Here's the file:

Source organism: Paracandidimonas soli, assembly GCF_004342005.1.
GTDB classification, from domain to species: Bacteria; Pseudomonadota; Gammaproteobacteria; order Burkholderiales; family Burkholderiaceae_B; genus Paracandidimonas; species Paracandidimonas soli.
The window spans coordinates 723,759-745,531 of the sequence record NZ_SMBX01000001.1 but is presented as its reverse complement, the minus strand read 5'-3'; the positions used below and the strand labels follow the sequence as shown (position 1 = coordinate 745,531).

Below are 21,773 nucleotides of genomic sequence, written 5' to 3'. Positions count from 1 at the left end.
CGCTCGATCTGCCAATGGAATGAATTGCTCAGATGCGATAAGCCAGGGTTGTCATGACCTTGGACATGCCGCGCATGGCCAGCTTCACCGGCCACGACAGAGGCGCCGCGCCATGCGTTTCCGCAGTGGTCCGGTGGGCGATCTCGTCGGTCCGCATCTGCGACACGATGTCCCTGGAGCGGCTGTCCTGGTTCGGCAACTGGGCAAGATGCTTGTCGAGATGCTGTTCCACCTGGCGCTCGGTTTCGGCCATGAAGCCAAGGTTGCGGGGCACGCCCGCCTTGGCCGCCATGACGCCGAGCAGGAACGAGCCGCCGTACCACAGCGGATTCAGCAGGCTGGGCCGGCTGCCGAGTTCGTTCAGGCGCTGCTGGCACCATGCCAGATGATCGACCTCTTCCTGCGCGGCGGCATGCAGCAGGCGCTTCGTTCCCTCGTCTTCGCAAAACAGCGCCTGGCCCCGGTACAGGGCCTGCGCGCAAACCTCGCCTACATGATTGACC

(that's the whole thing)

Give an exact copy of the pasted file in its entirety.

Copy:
Source organism: Paracandidimonas soli, assembly GCF_004342005.1.
GTDB classification, from domain to species: Bacteria; Pseudomonadota; Gammaproteobacteria; order Burkholderiales; family Burkholderiaceae_B; genus Paracandidimonas; species Paracandidimonas soli.
The window spans coordinates 723,759-745,531 of the sequence record NZ_SMBX01000001.1 but is presented as its reverse complement, the minus strand read 5'-3'; the positions used below and the strand labels follow the sequence as shown (position 1 = coordinate 745,531).

Below are 21,773 nucleotides of genomic sequence, written 5' to 3'. Positions count from 1 at the left end.
CGCTCGATCTGCCAATGGAATGAATTGCTCAGATGCGATAAGCCAGGGTTGTCATGACCTTGGACATGCCGCGCATGGCCAGCTTCACCGGCCACGACAGAGGCGCCGCGCCATGCGTTTCCGCAGTGGTCCGGTGGGCGATCTCGTCGGTCCGCATCTGCGACACGATGTCCCTGGAGCGGCTGTCCTGGTTCGGCAACTGGGCAAGATGCTTGTCGAGATGCTGTTCCACCTGGCGCTCGGTTTCGGCCATGAAGCCAAGGTTGCGGGGCACGCCCGCCTTGGCCGCCATGACGCCGAGCAGGAACGAGCCGCCGTACCACAGCGGATTCAGCAGGCTGGGCCGGCTGCCGAGTTCGTTCAGGCGCTGCTGGCACCATGCCAGATGATCGACCTCTTCCTGCGCGGCGGCATGCAGCAGGCGCTTCGTTCCCTCGTCTTCGCAAAACAGCGCCTGGCCCCGGTACAGGGCCTGCGCGCAAACCTCGCCTACATGATTGACC